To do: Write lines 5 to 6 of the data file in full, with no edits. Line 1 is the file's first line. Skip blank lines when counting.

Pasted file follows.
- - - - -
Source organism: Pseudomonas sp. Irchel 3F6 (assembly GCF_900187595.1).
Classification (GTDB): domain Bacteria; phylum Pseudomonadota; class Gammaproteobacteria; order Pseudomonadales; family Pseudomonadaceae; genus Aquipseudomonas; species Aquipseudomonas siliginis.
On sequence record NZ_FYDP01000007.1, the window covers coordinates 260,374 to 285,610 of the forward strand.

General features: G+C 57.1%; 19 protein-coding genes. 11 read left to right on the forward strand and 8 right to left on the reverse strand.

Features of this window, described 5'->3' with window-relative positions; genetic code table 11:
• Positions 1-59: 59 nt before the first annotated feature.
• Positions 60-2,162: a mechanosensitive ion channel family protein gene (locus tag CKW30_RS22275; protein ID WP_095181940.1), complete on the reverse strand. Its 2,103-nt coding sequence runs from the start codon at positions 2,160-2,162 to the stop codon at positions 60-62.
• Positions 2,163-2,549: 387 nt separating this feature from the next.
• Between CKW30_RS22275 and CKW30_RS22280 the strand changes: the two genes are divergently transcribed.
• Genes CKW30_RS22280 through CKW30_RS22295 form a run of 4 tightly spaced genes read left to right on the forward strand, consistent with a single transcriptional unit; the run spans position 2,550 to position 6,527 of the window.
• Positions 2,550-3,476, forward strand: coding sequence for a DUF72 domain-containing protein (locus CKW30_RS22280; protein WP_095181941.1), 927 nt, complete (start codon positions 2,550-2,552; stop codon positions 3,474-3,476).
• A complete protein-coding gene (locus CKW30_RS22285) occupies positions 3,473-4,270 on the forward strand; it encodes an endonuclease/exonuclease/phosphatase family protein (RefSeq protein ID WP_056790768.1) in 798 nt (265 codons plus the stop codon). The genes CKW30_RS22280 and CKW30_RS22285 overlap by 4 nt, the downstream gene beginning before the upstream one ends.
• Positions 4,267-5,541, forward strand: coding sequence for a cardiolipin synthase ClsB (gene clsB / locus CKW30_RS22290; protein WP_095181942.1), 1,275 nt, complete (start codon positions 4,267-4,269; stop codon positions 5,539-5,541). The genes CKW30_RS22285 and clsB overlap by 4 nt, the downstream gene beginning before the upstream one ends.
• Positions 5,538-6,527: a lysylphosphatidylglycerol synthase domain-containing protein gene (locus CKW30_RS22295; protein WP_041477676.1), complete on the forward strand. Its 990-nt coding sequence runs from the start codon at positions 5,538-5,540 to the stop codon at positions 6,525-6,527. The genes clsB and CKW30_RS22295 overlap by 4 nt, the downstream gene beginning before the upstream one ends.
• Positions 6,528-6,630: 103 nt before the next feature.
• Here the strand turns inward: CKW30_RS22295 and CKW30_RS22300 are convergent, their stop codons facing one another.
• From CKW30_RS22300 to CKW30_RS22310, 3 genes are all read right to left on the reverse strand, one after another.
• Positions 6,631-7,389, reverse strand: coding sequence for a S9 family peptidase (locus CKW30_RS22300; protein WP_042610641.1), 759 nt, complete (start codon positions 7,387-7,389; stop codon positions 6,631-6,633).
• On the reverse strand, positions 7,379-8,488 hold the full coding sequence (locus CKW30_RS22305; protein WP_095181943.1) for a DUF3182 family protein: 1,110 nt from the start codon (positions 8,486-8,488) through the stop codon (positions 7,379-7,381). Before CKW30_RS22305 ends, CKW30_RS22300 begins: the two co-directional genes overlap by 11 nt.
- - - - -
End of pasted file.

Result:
Features of this window, described 5'->3' with window-relative positions; genetic code table 11:
• Positions 1-59: 59 nt before the first annotated feature.